With the 2016 Hurricane season over and 2017 season soon to be on us, it is a good idea to review your homeowner’s policy for coverage exclusions. Your insurance agent has probably let you know whether you live in a flood zone and whether additional flood insurance was mandatory and highly advised. But, what about lightning?
Typically lightning strikes, as well as fire caused by lightning, are covered as perils in almost all homeowner’s insurance policies. But, there may be exclusions. Read the fine print. For example, your policy may not cover damage from an electrical surge that occurs when lightning strikes the power line that runs to your home.
A lightning strike can create a fire inside or outside your home, ruin sensitive appliances, electronics and wiring inside the walls, and even shock and injure occupants.
If a lightning strike happens, the most important thing is to safeguard your family and yourself.
- Make sure your house is equipped with smoke and fire detectors. Lightning is so hot that fires caused by direct strikes are instantaneous. If you smell smoke or feel heat during a storm, evacuate the building immediately.
- Make sure all of your appliances are plugged into grounded outlets that offer surge protection. This will not protect against a direct strike, but it may help if there is an electrical surge in a storm. For maximum safety, unplug computers, televisions, microwaves and other electric appliances during storms.
- If you live in a high strike area, consult professionals about installing lightning rods or whole house surge protection.
Even with such precautions, it only takes one direct lightning strike for your home to be damaged.
The primary purpose of having your assets in a living trust is to avoid the expense and delay of the probate process. Keep in mind that anything that you own which is not jointly held or in a revocable living trust at the time of your death will go through probate . Therefore, if you have created a revocable living trust by executing a trust agreement, the objective is to transfer the ownership of suitable assets into the name of the trustee of your living trust, so that these assets will not be involved in the probate process.
Your living trust can’t have any beneficial effects, if it is unfunded (empty). The trust can’t deal with property that it does not own. So, it is an essential step in making your trust effective to transfer ownership (title) of property to the trust’s name.
Most of your assets should go into your living trust. Any assets which are solely in your name, outside of your trust will be subject to the probate process. Transferring assets into your trust is usually very simple. Basically, there are two types of property that are transferred into a trust – property with ownership (title) documents and those without such title documents. Each type of property is treated differently when it comes to transferring it to your trust.
- Property Without Ownership (Title) Documents
Many types of property don’t have title documents, including all kinds of household possessions and furnishings, clothing, jewelry, furs, tools, farm equipment, antiques, electronic and computer equipment, art works, bearer bonds, cash, precious metals, and collectibles. Some estate planners suggest that you can transfer these items to the trust simply by listing them on a trust schedule and that no other action is needed. However, we recommend that such items be listed on a schedule attached to a transfer document such as a Bill Of Sale, which simply and legally formalizes the transfer. Enclosed is a Bill of Sale for you to sign when you come in to sign the deed to your house.
- Property With Ownership (Title) Documents
After your trust agreement has been signed, witnessed, and notarized, it is essential that you formally re-register the ownership of all items of property, that you want to transfer into your trust, which have ownership documents (title papers). Here is a list of some of the types of property which must have the title documents re-registered, if you want such property transferred into your trust:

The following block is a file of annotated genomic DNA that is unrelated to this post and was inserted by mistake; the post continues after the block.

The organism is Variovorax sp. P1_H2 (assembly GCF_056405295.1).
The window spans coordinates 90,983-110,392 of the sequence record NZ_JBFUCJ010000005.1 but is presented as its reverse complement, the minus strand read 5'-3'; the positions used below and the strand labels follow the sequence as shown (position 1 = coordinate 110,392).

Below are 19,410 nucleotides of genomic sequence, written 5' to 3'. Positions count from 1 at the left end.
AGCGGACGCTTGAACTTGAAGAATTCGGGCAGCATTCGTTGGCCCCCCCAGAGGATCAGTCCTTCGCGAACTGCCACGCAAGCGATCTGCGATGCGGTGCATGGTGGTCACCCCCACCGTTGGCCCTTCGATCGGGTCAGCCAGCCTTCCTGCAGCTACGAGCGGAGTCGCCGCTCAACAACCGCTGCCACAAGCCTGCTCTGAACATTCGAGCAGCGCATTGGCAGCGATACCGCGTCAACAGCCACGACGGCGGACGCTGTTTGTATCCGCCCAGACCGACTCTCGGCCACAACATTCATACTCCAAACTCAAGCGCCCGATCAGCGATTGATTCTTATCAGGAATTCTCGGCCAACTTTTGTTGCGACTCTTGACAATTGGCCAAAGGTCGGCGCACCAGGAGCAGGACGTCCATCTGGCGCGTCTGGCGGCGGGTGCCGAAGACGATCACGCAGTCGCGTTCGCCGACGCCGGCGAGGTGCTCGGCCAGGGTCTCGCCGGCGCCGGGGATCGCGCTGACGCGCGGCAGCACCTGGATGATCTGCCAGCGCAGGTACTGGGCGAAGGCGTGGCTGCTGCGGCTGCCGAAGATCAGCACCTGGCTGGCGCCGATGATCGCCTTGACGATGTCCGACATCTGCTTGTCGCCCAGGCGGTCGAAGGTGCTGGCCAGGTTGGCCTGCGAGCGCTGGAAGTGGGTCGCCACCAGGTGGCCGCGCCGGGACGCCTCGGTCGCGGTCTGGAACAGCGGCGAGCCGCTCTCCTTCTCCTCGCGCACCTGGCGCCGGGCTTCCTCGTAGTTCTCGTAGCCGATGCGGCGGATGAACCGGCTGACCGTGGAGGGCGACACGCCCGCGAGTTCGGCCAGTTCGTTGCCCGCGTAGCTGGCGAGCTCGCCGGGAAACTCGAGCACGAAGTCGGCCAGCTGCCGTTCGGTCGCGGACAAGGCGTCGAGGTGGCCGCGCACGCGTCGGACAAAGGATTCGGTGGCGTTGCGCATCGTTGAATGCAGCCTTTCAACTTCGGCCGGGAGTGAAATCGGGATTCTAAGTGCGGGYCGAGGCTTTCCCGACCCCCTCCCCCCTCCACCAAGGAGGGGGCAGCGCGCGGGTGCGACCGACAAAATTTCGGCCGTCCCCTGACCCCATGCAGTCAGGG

(i) Bank Accounts
(ii) Business Interests
(iii) Motor Vehicles
(iv) Real Estate (Real Property)
(v) Stocks, Bonds, & Mutual Funds
Your trust won’t be effective for any property with an ownership document which is not re-registered in the trust’s name. The new document of title must show that the trustee – not you, the grantor – is the legal owner of the property. If the trustee isn’t the legal owner of the property, the trustee (and successor trustee) has no legal authority to deal with the property for the benefit of the beneficiaries and no authority to transfer that property to the beneficiaries as your trust directs.
If the title to property listed on the trust schedule remains in your name (you fail to re-register it to your trust), that property will pass under the terms of your will. Since it’s not usually specifically listed in your will, it will go to the residuary beneficiary, who, of course, may not be the person who you intended to receive it. Even if your residuary beneficiary in your will is your trust, that property will have to pass through the probate process. If you have no will, any property not transferred to your trust will be left under the terms of the state’s intestate succession law. In either case, it will be subject to all the expense and delay of the probate process – the very things you are trying to avoid.
Our firm can discuss how a living trust will help you make distribution of your assets after your death without going through probate, and can discuss how to fund the trust to make it effective. Contact us and arrange an appointment to discuss this important subject.
Whether you are pursuing a personal injury or insurance claim, or are a debtor in bankruptcy, or a plaintiff or defendant in a lawsuit, you will likely be required to answer questions under oath. On those occasions, remember that the person asking you the questions is, in all probability, not on your side. It is in your best interest to have an attorney represent your interests when you are subpoenaed for a deposition or requested to provide a sworn statement.
Your attorney will be able to object to irrelevant lines of questioning, redirect the deposition into appropriate areas, and prevent the questioner from putting you on Trial through a simple sworn statement.
Your attorney will walk you through the deposition process and help you understand the following guidelines:
- Do not volunteer information; answer only the question asked. No matter how much you want to help the case, avoid the temptation to expand your answer beyond the question asked.